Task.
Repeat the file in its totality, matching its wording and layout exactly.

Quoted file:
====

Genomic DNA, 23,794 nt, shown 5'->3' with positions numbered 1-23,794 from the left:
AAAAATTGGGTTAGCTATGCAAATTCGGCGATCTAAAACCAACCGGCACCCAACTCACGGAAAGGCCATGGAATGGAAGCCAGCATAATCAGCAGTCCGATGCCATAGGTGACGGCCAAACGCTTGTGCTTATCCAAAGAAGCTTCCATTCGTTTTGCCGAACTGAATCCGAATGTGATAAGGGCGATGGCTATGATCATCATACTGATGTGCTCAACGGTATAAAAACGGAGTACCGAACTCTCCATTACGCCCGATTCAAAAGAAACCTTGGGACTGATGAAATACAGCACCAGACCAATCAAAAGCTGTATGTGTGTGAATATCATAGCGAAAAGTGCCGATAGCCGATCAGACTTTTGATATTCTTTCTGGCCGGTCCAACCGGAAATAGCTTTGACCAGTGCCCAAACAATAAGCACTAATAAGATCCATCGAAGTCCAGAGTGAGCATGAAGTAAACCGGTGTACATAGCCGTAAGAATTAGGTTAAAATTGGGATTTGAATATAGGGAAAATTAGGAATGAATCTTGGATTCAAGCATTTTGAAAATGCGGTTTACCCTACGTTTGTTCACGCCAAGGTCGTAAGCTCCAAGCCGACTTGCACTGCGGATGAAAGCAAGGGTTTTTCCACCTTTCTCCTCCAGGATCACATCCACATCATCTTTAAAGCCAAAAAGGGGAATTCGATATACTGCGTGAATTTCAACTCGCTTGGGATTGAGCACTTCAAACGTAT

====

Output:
Genomic DNA, 23,794 nt, shown 5'->3' with positions numbered 1-23,794 from the left:
AAAAATTGGGTTAGCTATGCAAATTCGGCGATCTAAAACCAACCGGCACCCAACTCACGGAAAGGCCATGGAATGGAAGCCAGCATAATCAGCAGTCCGATGCCATAGGTGACGGCCAAACGCTTGTGCTTATCCAAAGAAGCTTCCATTCGTTTTGCCGAACTGAATCCGAATGTGATAAGGGCGATGGCTATGATCATCATACTGATGTGCTCAACGGTATAAAAACGGAGTACCGAACTCTCCATTACGCCCGATTCAAAAGAAACCTTGGGACTGATGAAATACAGCACCAGACCAATCAAAAGCTGTATGTGTGTGAATATCATAGCGAAAAGTGCCGATAGCCGATCAGACTTTTGATATTCTTTCTGGCCGGTCCAACCGGAAATAGCTTTGACCAGTGCCCAAACAATAAGCACTAATAAGATCCATCGAAGTCCAGAGTGAGCATGAAGTAAACCGGTGTACATAGCCGTAAGAATTAGGTTAAAATTGGGATTTGAATATAGGGAAAATTAGGAATGAATCTTGGATTCAAGCATTTTGAAAATGCGGTTTACCCTACGTTTGTTCACGCCAAGGTCGTAAGCTCCAAGCCGACTTGCACTGCGGATGAAAGCAAGGGTTTTTCCACCTTTCTCCTCCAGGATCACATCCACATCATCTTTAAAGCCAAAAAGGGGAATTCGATATACTGCGTGAATTTCAACTCGCTTGGGATTGAGCACTTCAAACGTAT